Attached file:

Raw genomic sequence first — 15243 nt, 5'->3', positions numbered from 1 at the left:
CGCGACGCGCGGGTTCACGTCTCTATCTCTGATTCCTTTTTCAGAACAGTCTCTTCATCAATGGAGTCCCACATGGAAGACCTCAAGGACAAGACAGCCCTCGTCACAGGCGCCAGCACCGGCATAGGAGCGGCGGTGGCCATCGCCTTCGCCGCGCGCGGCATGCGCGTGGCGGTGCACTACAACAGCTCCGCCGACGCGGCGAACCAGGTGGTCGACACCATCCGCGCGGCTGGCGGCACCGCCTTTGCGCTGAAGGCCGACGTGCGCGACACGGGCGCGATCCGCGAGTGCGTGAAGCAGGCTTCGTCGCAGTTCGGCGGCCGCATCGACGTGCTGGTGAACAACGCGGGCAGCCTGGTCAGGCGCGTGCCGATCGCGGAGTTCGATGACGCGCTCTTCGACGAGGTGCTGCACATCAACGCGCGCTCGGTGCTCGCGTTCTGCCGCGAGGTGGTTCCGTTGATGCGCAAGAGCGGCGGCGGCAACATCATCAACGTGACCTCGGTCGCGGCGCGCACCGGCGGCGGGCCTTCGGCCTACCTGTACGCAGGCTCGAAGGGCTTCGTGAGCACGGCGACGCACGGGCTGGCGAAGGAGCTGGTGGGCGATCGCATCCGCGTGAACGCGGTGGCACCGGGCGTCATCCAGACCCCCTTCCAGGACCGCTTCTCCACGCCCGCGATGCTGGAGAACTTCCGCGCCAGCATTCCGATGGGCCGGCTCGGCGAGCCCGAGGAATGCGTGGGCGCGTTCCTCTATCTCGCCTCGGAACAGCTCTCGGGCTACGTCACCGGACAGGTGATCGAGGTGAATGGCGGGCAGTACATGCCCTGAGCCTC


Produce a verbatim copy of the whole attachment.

Raw genomic sequence first — 15243 nt, 5'->3', positions numbered from 1 at the left:
CGCGACGCGCGGGTTCACGTCTCTATCTCTGATTCCTTTTTCAGAACAGTCTCTTCATCAATGGAGTCCCACATGGAAGACCTCAAGGACAAGACAGCCCTCGTCACAGGCGCCAGCACCGGCATAGGAGCGGCGGTGGCCATCGCCTTCGCCGCGCGCGGCATGCGCGTGGCGGTGCACTACAACAGCTCCGCCGACGCGGCGAACCAGGTGGTCGACACCATCCGCGCGGCTGGCGGCACCGCCTTTGCGCTGAAGGCCGACGTGCGCGACACGGGCGCGATCCGCGAGTGCGTGAAGCAGGCTTCGTCGCAGTTCGGCGGCCGCATCGACGTGCTGGTGAACAACGCGGGCAGCCTGGTCAGGCGCGTGCCGATCGCGGAGTTCGATGACGCGCTCTTCGACGAGGTGCTGCACATCAACGCGCGCTCGGTGCTCGCGTTCTGCCGCGAGGTGGTTCCGTTGATGCGCAAGAGCGGCGGCGGCAACATCATCAACGTGACCTCGGTCGCGGCGCGCACCGGCGGCGGGCCTTCGGCCTACCTGTACGCAGGCTCGAAGGGCTTCGTGAGCACGGCGACGCACGGGCTGGCGAAGGAGCTGGTGGGCGATCGCATCCGCGTGAACGCGGTGGCACCGGGCGTCATCCAGACCCCCTTCCAGGACCGCTTCTCCACGCCCGCGATGCTGGAGAACTTCCGCGCCAGCATTCCGATGGGCCGGCTCGGCGAGCCCGAGGAATGCGTGGGCGCGTTCCTCTATCTCGCCTCGGAACAGCTCTCGGGCTACGTCACCGGACAGGTGATCGAGGTGAATGGCGGGCAGTACATGCCCTGAGCCTC